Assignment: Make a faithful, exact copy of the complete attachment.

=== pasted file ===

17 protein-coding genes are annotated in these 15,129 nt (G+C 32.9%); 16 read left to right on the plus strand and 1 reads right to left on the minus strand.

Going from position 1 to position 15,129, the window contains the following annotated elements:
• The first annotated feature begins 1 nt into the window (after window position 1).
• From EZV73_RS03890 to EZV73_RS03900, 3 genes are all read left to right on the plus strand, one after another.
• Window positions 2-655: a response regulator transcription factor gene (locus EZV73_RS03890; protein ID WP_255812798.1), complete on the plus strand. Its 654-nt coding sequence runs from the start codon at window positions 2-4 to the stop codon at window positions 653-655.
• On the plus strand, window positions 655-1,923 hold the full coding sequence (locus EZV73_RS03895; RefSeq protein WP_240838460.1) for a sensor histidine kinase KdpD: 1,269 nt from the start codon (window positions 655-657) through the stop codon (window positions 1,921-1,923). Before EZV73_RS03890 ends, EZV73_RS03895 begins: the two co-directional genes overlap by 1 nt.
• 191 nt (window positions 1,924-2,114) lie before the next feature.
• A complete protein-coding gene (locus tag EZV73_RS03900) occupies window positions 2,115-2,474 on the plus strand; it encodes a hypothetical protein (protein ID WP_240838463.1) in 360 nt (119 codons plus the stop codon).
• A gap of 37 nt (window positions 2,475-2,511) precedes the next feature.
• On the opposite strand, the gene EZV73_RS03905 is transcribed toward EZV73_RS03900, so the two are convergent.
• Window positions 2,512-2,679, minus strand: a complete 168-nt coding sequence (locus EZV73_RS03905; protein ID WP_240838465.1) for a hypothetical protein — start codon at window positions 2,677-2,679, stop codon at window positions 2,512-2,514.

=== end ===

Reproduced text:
17 protein-coding genes are annotated in these 15,129 nt (G+C 32.9%); 16 read left to right on the plus strand and 1 reads right to left on the minus strand.

Going from position 1 to position 15,129, the window contains the following annotated elements:
• The first annotated feature begins 1 nt into the window (after window position 1).
• From EZV73_RS03890 to EZV73_RS03900, 3 genes are all read left to right on the plus strand, one after another.
• Window positions 2-655: a response regulator transcription factor gene (locus EZV73_RS03890; protein ID WP_255812798.1), complete on the plus strand. Its 654-nt coding sequence runs from the start codon at window positions 2-4 to the stop codon at window positions 653-655.
• On the plus strand, window positions 655-1,923 hold the full coding sequence (locus EZV73_RS03895; RefSeq protein WP_240838460.1) for a sensor histidine kinase KdpD: 1,269 nt from the start codon (window positions 655-657) through the stop codon (window positions 1,921-1,923). Before EZV73_RS03890 ends, EZV73_RS03895 begins: the two co-directional genes overlap by 1 nt.
• 191 nt (window positions 1,924-2,114) lie before the next feature.
• A complete protein-coding gene (locus tag EZV73_RS03900) occupies window positions 2,115-2,474 on the plus strand; it encodes a hypothetical protein (protein ID WP_240838463.1) in 360 nt (119 codons plus the stop codon).
• A gap of 37 nt (window positions 2,475-2,511) precedes the next feature.
• On the opposite strand, the gene EZV73_RS03905 is transcribed toward EZV73_RS03900, so the two are convergent.
• Window positions 2,512-2,679, minus strand: a complete 168-nt coding sequence (locus EZV73_RS03905; protein ID WP_240838465.1) for a hypothetical protein — start codon at window positions 2,677-2,679, stop codon at window positions 2,512-2,514.